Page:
Indigenous communities in northern Alberta and the Northwest Territories say they’re losing faith in federal and provincial environmental monitoring in the tar sands/oil sands, after The Canadian Press revealed earlier this week that this year’s field research program will sustain a funding cut of about 25%.
“I am so angry at this because it’s something we’ve been talking about for a long time with different governments and with industry,” said Gerry Cheezie, chief of Smith’s Landing First Nation, on the NWT-Alberta border. “I’m losing faith in the ability of governments to protect our people.”
“The decision to halt monitoring goes against years of prior negotiations on agreements focused on co-management,” Keepers of the Water added in a release. “Agreements that include resources that would allow Indigenous peoples to properly monitor their lands and territories. This Indigenous oversight would allow for the continued development of policies needed for the provision of environmental protections.”
After the CP story broke, Environment and Climate Change Minister Jonathan Wilkinson set off a Twitter storm when he explained the budget cut, from C$58 million in 2019/2020 to $44 million this year, was just a reflection of field work that had been curtailed by the coronavirus pandemic. “There will be a bit less spending this year on some of the monitoring activities but it’s simply a function of the fact that, for a third of the season, we couldn’t send people out into the field,” Wilkinson added Wednesday, in an interview with CBC in Edmonton. “It’s important for all Canadians to know that we’re managing resources in a responsible way and ensuring that pollution is not happening,” he said, and that funding will be restored to normal levels next year.
But the CP story identified several specific monitoring programs that have been cut completely, including monitoring on the main branch of the Athabasca River downstream from the tar sands/oil sands, field studies on wetlands, fish, and insects, a pilot project to assess the risks posed by tar sands/oil sands tailings ponds, and water quality assessments in Wood Buffalo National Park, a UNESCO World Heritage Site.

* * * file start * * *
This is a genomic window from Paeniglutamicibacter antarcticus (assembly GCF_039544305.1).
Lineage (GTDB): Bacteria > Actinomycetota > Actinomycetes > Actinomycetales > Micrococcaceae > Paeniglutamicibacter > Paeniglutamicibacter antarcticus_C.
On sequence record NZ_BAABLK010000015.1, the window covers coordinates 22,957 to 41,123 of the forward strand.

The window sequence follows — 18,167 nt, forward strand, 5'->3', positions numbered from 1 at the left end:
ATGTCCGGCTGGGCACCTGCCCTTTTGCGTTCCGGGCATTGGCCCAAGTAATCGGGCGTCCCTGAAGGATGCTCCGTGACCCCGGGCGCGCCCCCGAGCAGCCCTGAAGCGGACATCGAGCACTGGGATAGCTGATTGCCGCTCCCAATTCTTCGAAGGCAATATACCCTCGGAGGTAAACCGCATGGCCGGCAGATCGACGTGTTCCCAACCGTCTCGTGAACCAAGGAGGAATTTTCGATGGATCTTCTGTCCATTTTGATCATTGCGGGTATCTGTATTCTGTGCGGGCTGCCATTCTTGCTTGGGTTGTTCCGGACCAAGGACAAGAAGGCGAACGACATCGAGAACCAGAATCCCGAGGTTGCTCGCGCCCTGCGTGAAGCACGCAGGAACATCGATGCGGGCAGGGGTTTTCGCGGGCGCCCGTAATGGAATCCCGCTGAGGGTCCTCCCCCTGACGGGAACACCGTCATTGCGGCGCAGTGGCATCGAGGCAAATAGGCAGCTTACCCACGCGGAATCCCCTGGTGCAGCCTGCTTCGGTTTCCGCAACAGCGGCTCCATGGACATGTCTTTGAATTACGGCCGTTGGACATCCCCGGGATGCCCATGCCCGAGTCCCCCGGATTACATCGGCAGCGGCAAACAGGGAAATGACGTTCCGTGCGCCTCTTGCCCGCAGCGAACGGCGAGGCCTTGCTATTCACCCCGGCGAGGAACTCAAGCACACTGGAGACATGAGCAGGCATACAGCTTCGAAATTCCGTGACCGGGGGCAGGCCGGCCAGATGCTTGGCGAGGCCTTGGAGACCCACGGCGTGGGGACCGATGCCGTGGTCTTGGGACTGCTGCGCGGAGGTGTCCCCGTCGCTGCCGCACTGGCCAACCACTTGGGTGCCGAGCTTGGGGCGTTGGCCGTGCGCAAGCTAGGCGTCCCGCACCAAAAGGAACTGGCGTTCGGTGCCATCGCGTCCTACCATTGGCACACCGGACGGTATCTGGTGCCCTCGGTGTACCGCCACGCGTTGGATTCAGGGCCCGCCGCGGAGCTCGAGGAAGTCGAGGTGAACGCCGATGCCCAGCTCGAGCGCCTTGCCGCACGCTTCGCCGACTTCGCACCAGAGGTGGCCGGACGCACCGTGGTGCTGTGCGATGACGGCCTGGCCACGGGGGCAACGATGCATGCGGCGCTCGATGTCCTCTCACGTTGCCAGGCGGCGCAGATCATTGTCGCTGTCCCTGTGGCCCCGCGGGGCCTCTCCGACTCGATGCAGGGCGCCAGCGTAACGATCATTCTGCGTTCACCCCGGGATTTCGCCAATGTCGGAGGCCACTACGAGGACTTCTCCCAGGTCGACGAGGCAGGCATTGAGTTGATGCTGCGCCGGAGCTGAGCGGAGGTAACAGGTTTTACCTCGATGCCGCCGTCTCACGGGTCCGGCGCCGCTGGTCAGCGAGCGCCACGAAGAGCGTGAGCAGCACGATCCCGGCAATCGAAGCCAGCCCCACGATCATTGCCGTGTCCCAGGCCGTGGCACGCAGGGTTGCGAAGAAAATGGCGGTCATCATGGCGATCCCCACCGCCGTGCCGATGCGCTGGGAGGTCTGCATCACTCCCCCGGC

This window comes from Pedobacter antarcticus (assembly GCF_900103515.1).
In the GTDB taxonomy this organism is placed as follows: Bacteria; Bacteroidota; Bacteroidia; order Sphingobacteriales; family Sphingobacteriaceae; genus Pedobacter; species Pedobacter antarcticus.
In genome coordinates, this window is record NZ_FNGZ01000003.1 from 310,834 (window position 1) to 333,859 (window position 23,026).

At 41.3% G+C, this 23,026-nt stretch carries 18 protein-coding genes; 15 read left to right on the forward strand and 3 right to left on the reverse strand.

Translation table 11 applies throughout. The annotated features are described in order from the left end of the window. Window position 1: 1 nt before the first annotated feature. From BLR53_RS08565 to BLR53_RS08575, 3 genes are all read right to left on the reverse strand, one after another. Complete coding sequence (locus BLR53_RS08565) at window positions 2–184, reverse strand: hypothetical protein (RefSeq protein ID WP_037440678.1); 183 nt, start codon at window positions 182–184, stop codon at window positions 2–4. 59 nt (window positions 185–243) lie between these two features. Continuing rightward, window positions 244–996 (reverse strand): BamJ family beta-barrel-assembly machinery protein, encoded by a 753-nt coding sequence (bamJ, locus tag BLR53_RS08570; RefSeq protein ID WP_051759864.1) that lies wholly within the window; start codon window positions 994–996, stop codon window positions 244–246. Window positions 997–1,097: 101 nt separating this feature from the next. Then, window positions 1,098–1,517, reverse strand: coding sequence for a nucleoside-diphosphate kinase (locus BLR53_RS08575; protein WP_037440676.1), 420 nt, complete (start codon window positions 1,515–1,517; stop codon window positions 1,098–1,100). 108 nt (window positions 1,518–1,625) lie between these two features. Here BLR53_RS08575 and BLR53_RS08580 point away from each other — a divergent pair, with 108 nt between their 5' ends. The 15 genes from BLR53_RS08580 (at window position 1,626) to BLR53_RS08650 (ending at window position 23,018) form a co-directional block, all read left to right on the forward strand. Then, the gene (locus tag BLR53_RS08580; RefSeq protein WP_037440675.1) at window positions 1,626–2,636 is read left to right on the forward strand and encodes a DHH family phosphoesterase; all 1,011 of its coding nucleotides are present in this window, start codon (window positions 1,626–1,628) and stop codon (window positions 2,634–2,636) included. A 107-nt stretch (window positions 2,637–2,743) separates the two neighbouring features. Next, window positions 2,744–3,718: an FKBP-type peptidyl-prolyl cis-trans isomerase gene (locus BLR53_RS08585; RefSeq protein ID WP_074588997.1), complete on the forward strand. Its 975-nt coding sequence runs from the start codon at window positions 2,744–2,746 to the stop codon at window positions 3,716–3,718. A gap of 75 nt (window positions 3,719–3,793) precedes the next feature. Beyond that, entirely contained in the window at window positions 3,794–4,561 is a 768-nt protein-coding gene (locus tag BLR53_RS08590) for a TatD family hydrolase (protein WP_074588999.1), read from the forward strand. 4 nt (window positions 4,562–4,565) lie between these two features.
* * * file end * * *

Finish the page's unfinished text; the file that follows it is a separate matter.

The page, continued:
While the NWT government said it hadn’t noticed any changes in water quality along the Slave River, which runs downstream from the tar sands/oil sands, between March and June, “the traditional territory of Smith’s Landing First Nation is full of wetlands that used to teem with fish, frogs, and other types of wildlife that band members relied on,” CBC writes. “Now, Cheezie said his members find deformed fish with soft, oily skin in their waters—a direct result of oilsands pollution.”
“We rely on [wildlife] for food, for medicines, for spiritual sustenance,” he said. “Slowly but surely, the oilsands pollution is killing our people.”
Zoe Guile, conservation coordinator with the NWT Chapter of the Canadian Parks and Wilderness Society, said funding cuts for environmental health studies could have a serious impact on communities. “If these insects and animals living in this water are…experiencing health issues, then that’s just a really big red flag that that water isn’t safe for people anymore,” she told CBC.